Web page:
Fibre to the TV: the only option for home entertainment

Date: Tue, 06/11/2013 - 19:42 Source: By Nadia Babaali, Communications Director of the FTTH Council Europe

Today’s audio-visual entertainment landscape is rapidly changing. Across Europe, triple play is widespread, video on demand (VOD) is increasingly regarded as a basic service and high definition (HD) is becoming the norm. Audiences want to watch their favourite shows whenever they want, in the best quality available. They have also come to expect a wider choice of viewing content, along with extra services and personalised information

Fibre to the TV: the only option for home entertainment

Nadia Babaali, Communications Director of the FTTH Council Europe


Today, buying, storing and watching media content is easy, thanks to developments in cloud computing, payment technologies and licensing legislation. The USA gives a good indication of what’s in store for Europe. Verizon’s FiOS fibre package currently offers the fastest digital TV in the US. In fact, fibre may even be overtaking traditional broadcast channels. As a 4K film wouldn’t even fit onto a Blu-ray disk, online distribution is clearly the future. The UltraViolet industry consortium, for example, allows users to purchase and watch content anywhere. Netflix, the world's leading Internet television and video streaming network - rumoured to be opening offices in Belgium, the Netherlands and France soon - offers more than one billion hours of TV shows and movies per month, including Netflix original series, to over 30 million members in 40 countries. Members can watch as much as they want, anytime, anywhere, on nearly any Internet-connected screen.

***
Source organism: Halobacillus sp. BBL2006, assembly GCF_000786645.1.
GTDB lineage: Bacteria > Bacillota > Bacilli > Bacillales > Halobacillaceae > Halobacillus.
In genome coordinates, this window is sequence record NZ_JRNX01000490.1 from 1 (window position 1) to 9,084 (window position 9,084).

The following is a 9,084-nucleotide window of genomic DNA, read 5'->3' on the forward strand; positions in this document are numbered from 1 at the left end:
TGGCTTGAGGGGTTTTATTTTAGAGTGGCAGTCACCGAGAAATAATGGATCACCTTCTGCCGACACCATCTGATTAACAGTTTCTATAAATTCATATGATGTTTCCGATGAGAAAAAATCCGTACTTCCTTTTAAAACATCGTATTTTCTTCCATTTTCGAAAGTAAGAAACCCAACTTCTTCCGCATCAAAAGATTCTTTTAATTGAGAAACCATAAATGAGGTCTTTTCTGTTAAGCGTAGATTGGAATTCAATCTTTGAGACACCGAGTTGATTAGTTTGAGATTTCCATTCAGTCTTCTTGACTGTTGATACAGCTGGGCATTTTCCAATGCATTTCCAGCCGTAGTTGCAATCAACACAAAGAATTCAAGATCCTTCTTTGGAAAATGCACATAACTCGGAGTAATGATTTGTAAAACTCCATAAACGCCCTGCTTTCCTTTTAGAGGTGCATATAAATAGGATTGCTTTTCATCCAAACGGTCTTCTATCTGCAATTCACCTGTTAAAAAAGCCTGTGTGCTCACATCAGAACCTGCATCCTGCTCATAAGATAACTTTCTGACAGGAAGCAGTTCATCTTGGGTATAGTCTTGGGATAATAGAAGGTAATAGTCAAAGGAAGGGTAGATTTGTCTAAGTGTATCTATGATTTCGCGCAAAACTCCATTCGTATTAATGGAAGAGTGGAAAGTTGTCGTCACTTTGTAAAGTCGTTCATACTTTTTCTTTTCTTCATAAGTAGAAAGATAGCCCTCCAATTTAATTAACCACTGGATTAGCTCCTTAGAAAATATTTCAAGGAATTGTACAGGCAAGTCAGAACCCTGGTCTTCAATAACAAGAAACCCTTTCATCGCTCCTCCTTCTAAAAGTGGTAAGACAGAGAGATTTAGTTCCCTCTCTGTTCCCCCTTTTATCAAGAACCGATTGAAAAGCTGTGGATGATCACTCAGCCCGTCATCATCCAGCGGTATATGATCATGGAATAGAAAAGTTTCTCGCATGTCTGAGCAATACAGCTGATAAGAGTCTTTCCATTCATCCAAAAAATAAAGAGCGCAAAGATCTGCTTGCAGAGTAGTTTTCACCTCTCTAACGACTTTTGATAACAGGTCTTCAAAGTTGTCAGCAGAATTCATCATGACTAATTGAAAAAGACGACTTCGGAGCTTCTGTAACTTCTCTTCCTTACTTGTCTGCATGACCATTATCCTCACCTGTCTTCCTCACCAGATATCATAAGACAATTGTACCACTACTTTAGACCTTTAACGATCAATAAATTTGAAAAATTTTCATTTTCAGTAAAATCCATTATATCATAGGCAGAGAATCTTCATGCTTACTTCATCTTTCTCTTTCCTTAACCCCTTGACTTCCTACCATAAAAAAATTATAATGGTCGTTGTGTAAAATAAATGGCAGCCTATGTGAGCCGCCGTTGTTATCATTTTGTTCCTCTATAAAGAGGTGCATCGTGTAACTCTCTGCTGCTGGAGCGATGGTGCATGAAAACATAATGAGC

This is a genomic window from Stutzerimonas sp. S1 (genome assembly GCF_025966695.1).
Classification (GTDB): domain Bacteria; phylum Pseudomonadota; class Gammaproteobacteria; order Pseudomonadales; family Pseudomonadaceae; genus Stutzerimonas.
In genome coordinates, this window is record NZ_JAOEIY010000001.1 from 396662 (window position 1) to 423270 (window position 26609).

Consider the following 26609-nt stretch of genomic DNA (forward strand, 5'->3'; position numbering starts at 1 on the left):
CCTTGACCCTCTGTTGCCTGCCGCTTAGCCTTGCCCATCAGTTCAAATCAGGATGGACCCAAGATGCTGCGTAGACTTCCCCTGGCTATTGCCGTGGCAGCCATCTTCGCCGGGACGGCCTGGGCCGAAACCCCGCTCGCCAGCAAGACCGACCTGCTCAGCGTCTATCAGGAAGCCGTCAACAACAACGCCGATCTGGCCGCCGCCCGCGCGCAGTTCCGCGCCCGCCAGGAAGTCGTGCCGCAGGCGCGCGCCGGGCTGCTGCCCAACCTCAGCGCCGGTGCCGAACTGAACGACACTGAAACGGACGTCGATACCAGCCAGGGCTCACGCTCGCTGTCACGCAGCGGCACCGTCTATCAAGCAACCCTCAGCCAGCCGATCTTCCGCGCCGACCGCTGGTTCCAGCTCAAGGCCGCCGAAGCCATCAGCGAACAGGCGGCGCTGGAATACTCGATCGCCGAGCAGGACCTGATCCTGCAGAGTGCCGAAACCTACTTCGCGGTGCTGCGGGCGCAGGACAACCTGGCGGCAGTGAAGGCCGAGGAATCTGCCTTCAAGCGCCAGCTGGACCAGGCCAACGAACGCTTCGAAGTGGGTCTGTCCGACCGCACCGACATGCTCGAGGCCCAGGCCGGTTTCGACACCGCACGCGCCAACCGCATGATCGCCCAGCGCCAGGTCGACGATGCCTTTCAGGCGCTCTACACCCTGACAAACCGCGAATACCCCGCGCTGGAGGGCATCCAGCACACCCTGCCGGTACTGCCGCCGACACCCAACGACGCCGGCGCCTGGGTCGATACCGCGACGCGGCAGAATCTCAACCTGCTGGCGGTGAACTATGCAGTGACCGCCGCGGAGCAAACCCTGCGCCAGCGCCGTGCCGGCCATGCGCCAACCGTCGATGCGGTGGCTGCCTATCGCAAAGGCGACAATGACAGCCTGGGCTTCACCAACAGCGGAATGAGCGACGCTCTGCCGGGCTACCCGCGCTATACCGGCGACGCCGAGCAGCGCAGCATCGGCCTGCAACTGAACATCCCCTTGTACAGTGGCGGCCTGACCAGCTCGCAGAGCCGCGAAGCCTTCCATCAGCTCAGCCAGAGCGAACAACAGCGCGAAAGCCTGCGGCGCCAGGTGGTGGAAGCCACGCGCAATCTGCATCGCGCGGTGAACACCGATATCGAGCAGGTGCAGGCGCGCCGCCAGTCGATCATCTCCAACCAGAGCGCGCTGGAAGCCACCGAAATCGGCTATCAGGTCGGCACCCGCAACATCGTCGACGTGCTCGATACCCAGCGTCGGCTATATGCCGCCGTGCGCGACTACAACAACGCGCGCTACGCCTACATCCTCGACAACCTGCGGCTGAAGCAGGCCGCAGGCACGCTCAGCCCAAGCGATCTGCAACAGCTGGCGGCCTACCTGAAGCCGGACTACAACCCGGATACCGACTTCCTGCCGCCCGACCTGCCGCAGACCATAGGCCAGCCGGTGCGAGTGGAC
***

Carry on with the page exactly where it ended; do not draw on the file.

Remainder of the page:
A closer look at delivery
Of course, all these innovations and developments bring significant requirements with them. Today’s TV cable and Internet connections simply won’t be able to accommodate the bandwidth demand that this implies. TV still mainly reaches our homes through traditional and often obsolete copper-based networks or coaxial cables. All too often viewers are forced to choose between the immersive, collective TV/home cinema experience and laptop viewing. Ageing networks are limiting services and holding back developments in broadcasting. Repeatedly jittering and pausing to buffer means dissatisfied customers.
Regardless of which company drives next-generation Video-on-Demand and enhanced TV services, we can be certain that new models are coming. Europe’s operators and content providers need to act upon this. Especially in countries such as Belgium, where there is hardly any future-proof high-speed broadband available... The country's FTTH broadband penetration lags behind the European leaders, with subscribers representing less than 1% of households*. Although the government is promoting its SuperFastBelgium scheme, based on a national FTTH network, developments remain extremely slow. National telecoms incumbent Belgacom’s VDSL vectoring strategy and Telenet’s DOCSIS cable solutions are only temporary answers, which can only complement the limited FTTH roll-out to a small degree.